The Siberian Husky is the only pure bred dog in Australia where the word husky is part of the proper name; husky being a corruption of the word esky which once was used for eskimos and, subsequently, their dogs.
The Siberian Husky is, and for centuries has been, a pure bred dog – not a wild, half-wolf, cross-bred creature, as the uninformed may believe. The breed was originally developed by the Chukchi people of north-eastern Asia as an endurance sled dog. In 1909 the first large numbers of these Chukchi dogs were brought to Alaska to compete in the long-distance All Alaska Sweepstakes races.
In the winter of 1925, when a diptheria epidemic broke out in the isolated town of Nome, Alaska, a relay of dog teams brought life-saving serum from distant Nenana. This heroic endeavour earned national prominence for the drivers and their dogs. One of these drivers, Leonhard Seppala, brought his team of Siberian Huskies – descendants of the original imports from Siberia – to the U.S.A. on a personal appearance tour. While in New England she competed in sled dog races, and again proved the superiority of Siberian Huskies over the native dogs.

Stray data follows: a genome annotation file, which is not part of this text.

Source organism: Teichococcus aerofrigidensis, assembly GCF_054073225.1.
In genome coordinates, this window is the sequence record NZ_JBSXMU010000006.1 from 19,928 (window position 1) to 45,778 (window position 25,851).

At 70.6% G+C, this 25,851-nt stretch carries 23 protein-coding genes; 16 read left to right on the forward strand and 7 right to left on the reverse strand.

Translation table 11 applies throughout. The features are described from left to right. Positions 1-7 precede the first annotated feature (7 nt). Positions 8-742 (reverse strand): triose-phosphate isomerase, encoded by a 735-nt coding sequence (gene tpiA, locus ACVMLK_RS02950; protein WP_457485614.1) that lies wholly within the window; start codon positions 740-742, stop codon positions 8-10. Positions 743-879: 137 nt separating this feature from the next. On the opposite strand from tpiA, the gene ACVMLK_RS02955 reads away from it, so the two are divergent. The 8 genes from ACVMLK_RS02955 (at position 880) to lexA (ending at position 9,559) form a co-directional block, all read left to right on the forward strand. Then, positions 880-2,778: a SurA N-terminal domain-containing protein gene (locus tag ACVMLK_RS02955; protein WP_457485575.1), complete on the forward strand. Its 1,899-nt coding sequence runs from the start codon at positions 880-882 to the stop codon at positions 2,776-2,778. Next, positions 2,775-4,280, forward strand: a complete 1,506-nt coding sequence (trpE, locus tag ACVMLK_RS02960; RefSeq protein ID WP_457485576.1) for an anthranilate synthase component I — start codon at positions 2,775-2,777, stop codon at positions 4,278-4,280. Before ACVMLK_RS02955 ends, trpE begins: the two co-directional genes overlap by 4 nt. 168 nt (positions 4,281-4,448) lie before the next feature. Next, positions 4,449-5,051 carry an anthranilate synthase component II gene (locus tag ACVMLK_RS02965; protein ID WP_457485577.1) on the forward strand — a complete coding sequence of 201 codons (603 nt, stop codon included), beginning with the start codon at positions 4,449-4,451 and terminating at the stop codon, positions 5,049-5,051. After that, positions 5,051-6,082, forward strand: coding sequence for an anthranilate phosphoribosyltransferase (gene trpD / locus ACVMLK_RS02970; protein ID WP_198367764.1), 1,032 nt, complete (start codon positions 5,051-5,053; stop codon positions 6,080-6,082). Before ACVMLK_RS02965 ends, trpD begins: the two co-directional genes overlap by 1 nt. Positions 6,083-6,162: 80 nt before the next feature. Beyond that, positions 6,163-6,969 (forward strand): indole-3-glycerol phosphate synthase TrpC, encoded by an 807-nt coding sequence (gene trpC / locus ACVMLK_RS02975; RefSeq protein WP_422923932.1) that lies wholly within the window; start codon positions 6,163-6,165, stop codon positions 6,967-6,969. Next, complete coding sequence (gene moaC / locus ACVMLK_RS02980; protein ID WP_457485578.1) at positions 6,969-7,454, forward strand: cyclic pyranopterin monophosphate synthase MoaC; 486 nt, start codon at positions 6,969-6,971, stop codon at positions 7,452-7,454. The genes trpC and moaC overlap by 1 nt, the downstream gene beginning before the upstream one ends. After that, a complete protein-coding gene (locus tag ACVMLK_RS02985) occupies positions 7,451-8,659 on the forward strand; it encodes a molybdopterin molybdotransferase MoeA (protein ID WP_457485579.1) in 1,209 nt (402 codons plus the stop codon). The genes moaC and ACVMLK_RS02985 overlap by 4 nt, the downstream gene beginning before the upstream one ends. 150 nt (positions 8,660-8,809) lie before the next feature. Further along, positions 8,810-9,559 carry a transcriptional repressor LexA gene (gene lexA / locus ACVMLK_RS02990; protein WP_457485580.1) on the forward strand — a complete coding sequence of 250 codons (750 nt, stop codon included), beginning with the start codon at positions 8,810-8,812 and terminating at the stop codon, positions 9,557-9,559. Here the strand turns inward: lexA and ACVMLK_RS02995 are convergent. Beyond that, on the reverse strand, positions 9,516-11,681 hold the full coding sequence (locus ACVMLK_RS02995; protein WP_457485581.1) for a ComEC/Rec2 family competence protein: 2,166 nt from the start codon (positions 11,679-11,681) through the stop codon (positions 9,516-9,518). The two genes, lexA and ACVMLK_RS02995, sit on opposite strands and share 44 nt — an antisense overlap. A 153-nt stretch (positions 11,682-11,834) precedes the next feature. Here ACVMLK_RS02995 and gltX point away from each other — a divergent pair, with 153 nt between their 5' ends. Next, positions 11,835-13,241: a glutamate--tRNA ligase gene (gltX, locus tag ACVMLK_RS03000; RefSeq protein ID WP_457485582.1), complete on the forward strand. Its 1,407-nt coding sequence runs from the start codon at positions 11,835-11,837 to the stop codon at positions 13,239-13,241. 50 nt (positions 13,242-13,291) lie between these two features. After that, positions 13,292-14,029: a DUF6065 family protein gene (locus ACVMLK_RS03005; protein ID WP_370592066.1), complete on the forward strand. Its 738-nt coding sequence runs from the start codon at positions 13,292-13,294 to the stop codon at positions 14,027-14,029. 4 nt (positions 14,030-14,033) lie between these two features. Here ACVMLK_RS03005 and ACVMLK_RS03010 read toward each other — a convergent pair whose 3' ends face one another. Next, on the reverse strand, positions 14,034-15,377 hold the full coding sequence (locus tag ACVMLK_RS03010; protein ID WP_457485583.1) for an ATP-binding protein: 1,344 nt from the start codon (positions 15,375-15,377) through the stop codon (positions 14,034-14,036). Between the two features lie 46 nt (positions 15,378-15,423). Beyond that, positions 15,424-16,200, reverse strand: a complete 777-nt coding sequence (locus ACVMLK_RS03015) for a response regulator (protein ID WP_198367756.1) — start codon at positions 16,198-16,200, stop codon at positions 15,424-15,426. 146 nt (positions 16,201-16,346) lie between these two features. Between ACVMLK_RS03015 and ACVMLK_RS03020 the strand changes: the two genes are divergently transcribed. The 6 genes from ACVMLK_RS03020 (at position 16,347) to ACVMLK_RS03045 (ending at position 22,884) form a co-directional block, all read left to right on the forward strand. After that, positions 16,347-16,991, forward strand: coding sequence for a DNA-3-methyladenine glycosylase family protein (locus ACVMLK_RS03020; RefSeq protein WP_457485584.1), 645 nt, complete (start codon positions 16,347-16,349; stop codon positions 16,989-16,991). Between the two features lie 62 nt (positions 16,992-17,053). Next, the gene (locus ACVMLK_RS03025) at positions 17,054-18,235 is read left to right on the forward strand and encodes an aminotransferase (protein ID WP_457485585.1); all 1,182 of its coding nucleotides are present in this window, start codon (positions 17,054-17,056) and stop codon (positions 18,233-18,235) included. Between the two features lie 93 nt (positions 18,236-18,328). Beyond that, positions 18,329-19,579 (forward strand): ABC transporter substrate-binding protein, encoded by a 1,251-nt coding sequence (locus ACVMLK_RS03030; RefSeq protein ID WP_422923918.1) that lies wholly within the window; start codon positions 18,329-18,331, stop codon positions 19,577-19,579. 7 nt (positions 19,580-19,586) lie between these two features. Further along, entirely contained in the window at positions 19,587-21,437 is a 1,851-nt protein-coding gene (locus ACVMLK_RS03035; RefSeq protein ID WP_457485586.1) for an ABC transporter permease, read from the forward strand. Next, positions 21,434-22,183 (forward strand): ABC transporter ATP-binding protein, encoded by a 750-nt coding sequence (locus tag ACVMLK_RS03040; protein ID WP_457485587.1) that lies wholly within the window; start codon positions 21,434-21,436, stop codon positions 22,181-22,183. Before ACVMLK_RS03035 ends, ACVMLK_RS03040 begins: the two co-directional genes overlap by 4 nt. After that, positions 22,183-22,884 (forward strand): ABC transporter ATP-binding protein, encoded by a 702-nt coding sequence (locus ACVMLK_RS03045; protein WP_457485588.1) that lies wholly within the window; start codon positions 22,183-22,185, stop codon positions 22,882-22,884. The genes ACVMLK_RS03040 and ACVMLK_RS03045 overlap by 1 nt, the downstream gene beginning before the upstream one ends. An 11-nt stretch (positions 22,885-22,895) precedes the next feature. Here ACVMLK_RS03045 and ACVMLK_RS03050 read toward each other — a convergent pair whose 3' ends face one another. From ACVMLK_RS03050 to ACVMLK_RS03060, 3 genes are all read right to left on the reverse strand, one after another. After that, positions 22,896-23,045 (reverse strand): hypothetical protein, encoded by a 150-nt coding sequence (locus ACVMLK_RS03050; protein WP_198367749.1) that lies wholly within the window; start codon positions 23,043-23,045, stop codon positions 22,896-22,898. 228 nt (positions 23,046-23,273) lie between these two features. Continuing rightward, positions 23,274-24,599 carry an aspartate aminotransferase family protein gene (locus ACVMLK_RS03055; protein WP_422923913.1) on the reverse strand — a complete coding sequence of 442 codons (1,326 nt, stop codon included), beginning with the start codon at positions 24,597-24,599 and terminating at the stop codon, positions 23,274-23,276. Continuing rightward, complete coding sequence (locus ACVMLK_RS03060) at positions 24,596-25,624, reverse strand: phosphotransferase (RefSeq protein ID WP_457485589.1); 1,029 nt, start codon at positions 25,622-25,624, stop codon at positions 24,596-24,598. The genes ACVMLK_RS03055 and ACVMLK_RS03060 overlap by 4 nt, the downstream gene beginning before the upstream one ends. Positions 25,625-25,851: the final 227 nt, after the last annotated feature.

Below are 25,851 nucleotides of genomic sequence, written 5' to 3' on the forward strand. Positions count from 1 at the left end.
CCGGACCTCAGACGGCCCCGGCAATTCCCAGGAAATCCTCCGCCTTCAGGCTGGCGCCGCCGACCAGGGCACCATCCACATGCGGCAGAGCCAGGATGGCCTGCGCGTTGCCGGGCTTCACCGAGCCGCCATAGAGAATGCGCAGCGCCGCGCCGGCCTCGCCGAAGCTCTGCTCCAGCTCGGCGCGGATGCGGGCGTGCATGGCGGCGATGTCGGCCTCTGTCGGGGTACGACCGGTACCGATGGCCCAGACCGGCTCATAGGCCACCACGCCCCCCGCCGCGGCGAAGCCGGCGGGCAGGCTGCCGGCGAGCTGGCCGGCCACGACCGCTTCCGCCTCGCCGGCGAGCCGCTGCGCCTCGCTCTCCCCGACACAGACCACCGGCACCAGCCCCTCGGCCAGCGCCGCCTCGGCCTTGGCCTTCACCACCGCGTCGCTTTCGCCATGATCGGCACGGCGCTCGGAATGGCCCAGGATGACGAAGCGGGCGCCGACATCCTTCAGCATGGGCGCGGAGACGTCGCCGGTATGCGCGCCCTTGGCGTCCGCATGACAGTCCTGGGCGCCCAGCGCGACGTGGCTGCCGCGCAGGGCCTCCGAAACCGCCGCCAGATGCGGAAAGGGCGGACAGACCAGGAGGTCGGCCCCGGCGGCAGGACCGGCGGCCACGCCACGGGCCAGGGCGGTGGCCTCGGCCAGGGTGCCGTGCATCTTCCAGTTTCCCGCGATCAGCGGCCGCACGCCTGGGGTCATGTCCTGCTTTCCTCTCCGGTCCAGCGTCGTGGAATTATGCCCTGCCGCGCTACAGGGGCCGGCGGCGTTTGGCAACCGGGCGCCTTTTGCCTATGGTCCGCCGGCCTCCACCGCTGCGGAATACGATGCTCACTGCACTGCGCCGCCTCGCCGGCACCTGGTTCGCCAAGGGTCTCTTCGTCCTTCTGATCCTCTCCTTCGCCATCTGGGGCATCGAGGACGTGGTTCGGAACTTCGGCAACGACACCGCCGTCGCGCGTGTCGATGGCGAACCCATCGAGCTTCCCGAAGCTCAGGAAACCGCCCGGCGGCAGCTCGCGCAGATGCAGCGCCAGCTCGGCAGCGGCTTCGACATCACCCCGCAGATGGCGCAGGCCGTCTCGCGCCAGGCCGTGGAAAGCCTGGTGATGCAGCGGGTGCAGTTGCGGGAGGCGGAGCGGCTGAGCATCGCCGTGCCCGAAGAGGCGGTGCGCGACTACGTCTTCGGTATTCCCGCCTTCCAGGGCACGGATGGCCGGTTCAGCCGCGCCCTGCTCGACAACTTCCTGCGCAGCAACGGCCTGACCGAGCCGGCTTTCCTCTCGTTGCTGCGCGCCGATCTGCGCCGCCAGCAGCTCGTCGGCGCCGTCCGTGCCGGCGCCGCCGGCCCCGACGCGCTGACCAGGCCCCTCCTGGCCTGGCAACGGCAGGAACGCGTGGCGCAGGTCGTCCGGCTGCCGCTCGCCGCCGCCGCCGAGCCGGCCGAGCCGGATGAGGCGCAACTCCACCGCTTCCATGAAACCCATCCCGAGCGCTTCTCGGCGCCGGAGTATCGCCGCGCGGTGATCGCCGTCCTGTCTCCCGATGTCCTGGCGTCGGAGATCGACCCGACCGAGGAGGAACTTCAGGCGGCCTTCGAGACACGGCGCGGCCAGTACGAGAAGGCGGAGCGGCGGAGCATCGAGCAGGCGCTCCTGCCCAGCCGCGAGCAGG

The breed has since become very popular. It earned recognition by the American Kennel Club in 1930, and later in England, Europe and Australia.